Just You Wait

There is nothing more annoying to new parents than hearing the thinly veiled threat, “Just you wait.” As in:

“You think you won’t gain 60 lbs. with this baby. Just you wait.”

“You think you want a natural birth. Just you wait.”

“You think you won’t cry every day and talk to telemarketers just for some adult conversation. Just you wait.”

(For the record, I haven’t gained 60 lbs., my birth plan is entirely the safe and healthy delivery of baby, whatever that entails, so don’t assume and how do you know I don’t cry and talk to telemarketers all day, anyway?)

We have avoided a lot of “just you wait” by neither acknowledging our personal convictions about children nor taking issue with any advice. A polite “oh, really?” or “you don’t say” in slight disinterest can kill a conversation. Some people cannot be stopped, the most ardent of the “just you wait”ers.

There is no stopping the oft-heard phrase “you don’t believe this now, but your life will change complete/forever”. There’s no winning this one: you can’t argue that you understand (“you DON’T know”) or that you welcome it (return to “just you wait…”). By the by, isn’t a baby changing your life completely and forever rather the point?

I digress. For us, we have been warned that no matter how hard we try, our home will be filled with cheap, obnoxious and loud toys. Our child will only read Hannah Montana “books” and we will spend every weekend of our lives at hockey tournaments. The child will hate everything I cook and I will be forced to cook a selection of meals, so that they can choose among the menu.

Yesterday, our neighbours, parents of 3 year old twins, brought over a small bag of baby toys. As he handed it to me, he said, “We know all about getting garbage. If there’s anything you don’t want, feel free to get rid of it or pass it along.” This was a wonderful gift for many reasons: it was a small bag, the toys were appropriate and relatively quiet and it came with the acknowledgment that we might not want everything that is given to us for the baby. These were parents who knew all too well the “just you wait”.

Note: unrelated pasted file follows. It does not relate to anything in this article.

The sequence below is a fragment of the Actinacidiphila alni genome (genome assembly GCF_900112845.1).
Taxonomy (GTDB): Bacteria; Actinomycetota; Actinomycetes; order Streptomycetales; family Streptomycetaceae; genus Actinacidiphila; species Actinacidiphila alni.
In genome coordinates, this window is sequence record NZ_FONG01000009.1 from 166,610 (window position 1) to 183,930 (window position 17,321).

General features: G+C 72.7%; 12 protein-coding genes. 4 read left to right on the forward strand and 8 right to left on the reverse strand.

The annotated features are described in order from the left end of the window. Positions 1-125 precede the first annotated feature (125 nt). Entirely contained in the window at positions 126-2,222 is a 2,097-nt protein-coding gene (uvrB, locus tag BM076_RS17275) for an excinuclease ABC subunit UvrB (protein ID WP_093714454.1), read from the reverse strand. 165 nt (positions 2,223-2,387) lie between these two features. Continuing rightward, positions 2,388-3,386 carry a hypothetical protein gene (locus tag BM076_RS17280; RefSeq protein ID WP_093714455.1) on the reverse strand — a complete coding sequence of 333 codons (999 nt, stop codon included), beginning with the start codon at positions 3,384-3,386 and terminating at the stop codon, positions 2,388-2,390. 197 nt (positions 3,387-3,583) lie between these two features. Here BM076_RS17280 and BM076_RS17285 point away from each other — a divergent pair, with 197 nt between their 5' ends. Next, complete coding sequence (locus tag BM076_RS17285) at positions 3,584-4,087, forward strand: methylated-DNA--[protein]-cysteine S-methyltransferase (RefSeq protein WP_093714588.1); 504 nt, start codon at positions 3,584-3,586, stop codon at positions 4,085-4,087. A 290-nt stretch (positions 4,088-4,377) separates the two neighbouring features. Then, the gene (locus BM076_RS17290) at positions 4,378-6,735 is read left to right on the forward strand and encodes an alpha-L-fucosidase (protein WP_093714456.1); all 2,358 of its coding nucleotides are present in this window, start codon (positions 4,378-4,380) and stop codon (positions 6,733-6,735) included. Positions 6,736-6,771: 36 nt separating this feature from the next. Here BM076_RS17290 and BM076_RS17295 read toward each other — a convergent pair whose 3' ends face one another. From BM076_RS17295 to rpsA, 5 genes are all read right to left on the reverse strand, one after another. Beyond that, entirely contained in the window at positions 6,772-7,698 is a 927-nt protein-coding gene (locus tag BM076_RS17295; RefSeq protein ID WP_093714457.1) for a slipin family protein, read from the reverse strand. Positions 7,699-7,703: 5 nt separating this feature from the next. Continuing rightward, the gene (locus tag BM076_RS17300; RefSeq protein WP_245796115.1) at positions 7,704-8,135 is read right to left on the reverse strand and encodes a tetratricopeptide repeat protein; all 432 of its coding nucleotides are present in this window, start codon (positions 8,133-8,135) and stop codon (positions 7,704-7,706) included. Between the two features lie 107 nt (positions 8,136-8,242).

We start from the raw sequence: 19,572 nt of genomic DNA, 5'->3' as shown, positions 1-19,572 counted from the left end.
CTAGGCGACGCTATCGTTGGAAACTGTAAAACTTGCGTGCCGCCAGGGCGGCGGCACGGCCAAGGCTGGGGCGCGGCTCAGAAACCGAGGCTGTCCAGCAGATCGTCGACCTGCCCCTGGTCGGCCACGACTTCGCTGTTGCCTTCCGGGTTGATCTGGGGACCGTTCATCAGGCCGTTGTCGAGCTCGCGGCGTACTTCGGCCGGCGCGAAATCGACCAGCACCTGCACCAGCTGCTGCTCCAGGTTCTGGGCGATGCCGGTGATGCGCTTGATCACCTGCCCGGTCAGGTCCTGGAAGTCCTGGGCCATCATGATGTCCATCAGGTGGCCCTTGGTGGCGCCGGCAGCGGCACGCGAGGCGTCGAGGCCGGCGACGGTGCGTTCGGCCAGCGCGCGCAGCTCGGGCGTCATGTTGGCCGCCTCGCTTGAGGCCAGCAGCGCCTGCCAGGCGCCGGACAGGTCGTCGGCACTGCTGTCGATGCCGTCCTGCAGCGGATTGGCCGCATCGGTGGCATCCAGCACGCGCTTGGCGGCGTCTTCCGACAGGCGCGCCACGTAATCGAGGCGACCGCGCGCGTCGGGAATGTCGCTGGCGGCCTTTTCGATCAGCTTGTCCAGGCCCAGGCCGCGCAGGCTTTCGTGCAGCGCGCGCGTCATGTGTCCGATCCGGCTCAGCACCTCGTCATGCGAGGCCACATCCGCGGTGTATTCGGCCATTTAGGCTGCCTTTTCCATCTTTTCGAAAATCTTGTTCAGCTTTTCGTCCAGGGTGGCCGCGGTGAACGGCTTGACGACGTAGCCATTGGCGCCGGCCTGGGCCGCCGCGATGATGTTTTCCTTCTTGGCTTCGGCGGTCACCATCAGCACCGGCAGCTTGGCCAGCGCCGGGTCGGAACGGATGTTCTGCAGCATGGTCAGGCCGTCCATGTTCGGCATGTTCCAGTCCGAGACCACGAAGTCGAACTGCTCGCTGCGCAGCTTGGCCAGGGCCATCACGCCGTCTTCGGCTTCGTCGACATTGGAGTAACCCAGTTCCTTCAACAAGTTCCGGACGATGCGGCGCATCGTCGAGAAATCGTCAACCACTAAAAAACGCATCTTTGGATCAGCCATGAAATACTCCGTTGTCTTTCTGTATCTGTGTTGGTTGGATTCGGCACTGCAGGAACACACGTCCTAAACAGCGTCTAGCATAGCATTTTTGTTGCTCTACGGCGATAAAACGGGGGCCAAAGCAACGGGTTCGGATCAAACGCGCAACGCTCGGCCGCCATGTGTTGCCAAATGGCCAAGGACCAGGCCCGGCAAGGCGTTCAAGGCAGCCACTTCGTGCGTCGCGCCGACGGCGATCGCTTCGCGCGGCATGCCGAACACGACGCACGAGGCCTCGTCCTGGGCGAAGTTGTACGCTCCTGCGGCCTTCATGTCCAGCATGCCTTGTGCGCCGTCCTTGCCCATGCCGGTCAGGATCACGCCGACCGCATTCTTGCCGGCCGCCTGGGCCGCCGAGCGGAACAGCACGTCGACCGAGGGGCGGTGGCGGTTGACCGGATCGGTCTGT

It was then that it occurred to me. The people you say “just you wait” are the same people that are making these things happen. The grandparents that give ridiculous, abundant and inappropriate presents despite been asked not to do so. The aunt that supplies an all-candy diet. The over-zealous friend that describes her own experience of childbirth in the most horrific and graphic way so that you become terrified and ask for an epidural in your eighth month. In order to validate their experience, they need to pass it on.

Why not let us try? Why not support us? Maybe we can make the authentic life we’re searching, maybe our life can be meaningful in small, every day ways and maybe we can live differently, despite what television, mass marketing and a detatched society tries to tell us.

Just you wait.

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1 Comment

Filed under Baby

One response to “Just You Wait

  1. Penny Saver

    You’re so right! Something about the pregnant belly makes people think you’re in need of advice, wanted or not. I was so terrified of giving birth after hearing so many horror stories!

    I read Ina Mae Gaskin’s Guide to Childbirth and recommend it to every pregnant woman I encounter – advice that I hope brings them comfort in the experiences that lie ahead. The first half of the book is all POSITIVE birth stories – strong women with empowering births, labors that were hard but managed without drugs, babies born in a loving environment to mamas who were joyful to be present for the experience. It really opened my eyes to the idea that I could handle labor; it was hard, but my body knew what it was doing and yours will too.

    Birthing from Within by Pamela England is also fantastic for pain management ideas without drugs. I did end up getting an epidural after a long, difficult labor, but having the tools to get me as far as I did was so helpful, and I’m grateful for having read that birth can be a positive experience!

    I truly feel that giving birth made me feel stronger and more powerful than anything I’ve ever done. I don’t believe the “you forget the pain” line, but I do know this: the moment I held my first born for the first time, I thought, I could do it all again to have this moment. And I did, for his sister 3 years later!

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